Last week the House Select Committee to Investigate the January 6 Attack on the United States Capitol issued a subpoena to former Trump White House speechwriter Ross Worthington, according to ABC News.
From the subpoena letter itself: “Based on documents produced to the Select Committee, we have reason to believe you assisted with drafting then-President Trump’s speech at the rally held on the Ellipse in Washington, D.C. on January 6, 2021, in support of his allegations of election fraud. President Trump falsely asserted that he had won the 2020 Presidential election and urged the crowd to ‘fight much harder’ and ‘stop the steal.’ President Trump also encouraged attendees to march to the Capitol, telling them ‘I’ll be there with you.'”
The Select Committee requests related documents, and a deposition from the erstwhile White House scribe.
Worthington, 33, kept a particularly low profile in the White House—declining to comment for a New York Times story two years ago on the writing of the 2020 State of the Union Address. Worthington’s onetime boss Newt Gingrich told the Times that Worthington and his then speechwriting colleague Vince Haley “really have a deep feeling that the more anonymous they are, they’re probably better off.”
I can’t even find a picture of Worthington on Google.
Yet, he’s being roused out of his obscurity by elected officials suddenly intensely interested in the inner workings of the speech drafting process. Assuming he obeys the subpoena, I guess he’s obligated to answer any questions he’s asked, or take the Fifth.
But as Worthington is considering how to go about answering those questions, he might do well to take some guidance from the PSA’s spare and simple Speechwriter’s Code of Ethics.
First, Rule 2 is on CONFIDENTIALITY: Speechwriters keep matters involving clients as confidential as the clients demand and expect.
Now, Presidents Obama, Bush and Clinton didn’t begrudge their speechwriters getting a star turn in exchange for their devotion. But President Trump seemed a little more inclined to keep up the illusion of his own authorship.
Which is absolutely Trump’s right to do, according to the official Speechwriter’s Code of Ethics (and most speechwriters’ personal codes, too). As soon as the speaker utters the words, those words and their consequences are the speaker’s own—for good, or for ill. So the speaker shouldn’t have to worry about some speechwriter running around saying, “I wrote that!”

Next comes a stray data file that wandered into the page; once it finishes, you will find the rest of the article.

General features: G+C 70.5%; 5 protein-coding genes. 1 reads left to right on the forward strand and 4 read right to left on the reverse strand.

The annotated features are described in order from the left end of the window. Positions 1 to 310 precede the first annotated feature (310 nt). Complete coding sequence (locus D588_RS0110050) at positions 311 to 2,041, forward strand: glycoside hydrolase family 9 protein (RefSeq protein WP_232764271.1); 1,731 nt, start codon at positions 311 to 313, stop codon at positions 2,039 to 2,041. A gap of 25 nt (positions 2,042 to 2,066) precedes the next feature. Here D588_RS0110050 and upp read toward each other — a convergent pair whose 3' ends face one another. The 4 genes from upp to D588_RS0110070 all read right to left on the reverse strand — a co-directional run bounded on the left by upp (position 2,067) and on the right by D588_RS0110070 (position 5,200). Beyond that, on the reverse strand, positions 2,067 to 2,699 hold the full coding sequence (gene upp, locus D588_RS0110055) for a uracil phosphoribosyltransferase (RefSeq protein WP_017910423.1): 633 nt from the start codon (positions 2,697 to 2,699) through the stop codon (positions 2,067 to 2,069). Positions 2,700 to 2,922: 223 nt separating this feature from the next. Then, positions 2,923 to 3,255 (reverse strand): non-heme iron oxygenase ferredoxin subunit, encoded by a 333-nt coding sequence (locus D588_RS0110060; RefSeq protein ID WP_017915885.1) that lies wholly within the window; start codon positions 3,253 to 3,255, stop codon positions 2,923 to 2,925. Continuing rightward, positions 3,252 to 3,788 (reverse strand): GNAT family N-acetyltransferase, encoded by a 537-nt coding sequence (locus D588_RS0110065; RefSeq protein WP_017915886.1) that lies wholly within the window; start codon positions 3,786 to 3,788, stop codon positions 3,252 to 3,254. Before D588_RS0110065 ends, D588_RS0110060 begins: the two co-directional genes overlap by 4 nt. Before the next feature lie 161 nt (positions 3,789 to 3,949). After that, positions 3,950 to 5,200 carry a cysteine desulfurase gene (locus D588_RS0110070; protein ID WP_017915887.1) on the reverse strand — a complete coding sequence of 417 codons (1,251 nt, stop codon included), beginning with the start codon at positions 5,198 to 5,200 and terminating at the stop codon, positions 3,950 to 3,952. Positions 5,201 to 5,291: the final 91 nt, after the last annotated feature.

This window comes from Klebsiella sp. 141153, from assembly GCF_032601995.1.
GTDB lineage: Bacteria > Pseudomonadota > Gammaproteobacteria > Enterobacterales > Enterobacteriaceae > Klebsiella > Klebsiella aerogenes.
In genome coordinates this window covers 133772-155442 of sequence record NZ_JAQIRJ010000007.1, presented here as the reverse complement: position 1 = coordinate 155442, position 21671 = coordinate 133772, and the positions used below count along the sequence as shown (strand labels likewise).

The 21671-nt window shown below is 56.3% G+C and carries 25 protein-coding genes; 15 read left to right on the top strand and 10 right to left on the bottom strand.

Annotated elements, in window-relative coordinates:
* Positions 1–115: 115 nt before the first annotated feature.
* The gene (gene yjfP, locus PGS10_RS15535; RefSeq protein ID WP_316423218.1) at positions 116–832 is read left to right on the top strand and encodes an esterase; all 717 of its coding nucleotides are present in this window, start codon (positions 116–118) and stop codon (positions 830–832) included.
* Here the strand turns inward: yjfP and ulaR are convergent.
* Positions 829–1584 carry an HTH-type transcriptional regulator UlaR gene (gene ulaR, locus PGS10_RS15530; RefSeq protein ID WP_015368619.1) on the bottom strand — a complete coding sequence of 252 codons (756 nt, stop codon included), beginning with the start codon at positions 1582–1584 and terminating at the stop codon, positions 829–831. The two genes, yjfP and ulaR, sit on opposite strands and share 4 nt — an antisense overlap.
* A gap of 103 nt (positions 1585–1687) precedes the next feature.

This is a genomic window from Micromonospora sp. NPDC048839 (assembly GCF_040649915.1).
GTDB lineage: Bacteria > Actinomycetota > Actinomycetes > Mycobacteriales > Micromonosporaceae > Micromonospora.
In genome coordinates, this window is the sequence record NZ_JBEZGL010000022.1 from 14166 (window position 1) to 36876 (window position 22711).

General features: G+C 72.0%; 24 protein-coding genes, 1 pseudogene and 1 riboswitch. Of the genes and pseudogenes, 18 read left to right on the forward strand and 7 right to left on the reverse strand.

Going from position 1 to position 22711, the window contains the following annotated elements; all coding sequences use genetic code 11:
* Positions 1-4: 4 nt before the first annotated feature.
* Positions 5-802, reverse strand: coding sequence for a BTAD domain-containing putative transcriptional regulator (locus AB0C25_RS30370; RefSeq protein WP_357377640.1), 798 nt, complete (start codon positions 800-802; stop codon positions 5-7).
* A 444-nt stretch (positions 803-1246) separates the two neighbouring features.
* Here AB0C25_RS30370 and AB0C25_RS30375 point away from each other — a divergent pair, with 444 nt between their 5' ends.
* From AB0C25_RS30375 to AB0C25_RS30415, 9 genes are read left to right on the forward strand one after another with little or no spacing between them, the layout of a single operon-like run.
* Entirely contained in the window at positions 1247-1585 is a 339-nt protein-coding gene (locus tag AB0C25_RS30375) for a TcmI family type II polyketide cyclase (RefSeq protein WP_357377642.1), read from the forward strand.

So in Worthington’s deposition, unless the panel has some “track changes” notations or other unlikely written exchanges between him and Trump, Worthington may simply respond by shrugging off any questions about what he drafted versus what the president said as unremembered and irrelevant, because what the president said was all that mattered in the end.
Except, there’s one section of the Code that Worthington’s questioners should actually know about.
That’s Rule 5, which is CANDOR: Speechwriters are willing to speak “truth to power.” That means confronting the client when asked to include deceptive, misleading or false material.
Now, for all we know, Worthington may have believed, right along with his boss, that the election was fraudulent. He may also have believed it was important for the audience to march to the Capitol to raise hell. (In the speechwriting trade, that part of the speech is called a “call to action,” and most speechwriters believe every speech should have one.) He may even have believed that President Trump was going to accompany the audience to the Capitol, personally. (Or, Trump might have ad-libbed some of his claims from the stage; none of this language is terribly artful.)
But Worthington should be questioned about his own beliefs, his own relationship with the truth. Because speechwriting, at least as most of its practitioners generally think about it, is not like the law, where everyone deserves the right to a vigorous defense. This is more like citizenship, where each practitioner must behave according to the dictates of his or her own conscience. As I have written in detail before.
In any case, Worthington’s deposition might make a cautionary case study for the next World Conference of the Professional Speechwriters Association. I’m thinking maybe, “‘I Didn’t Know the Speech Was Loaded’: How to Make Sure the ‘Call to Action’ You Write Doesn’t Get Anybody Killed, or Traumatize a Nation.”
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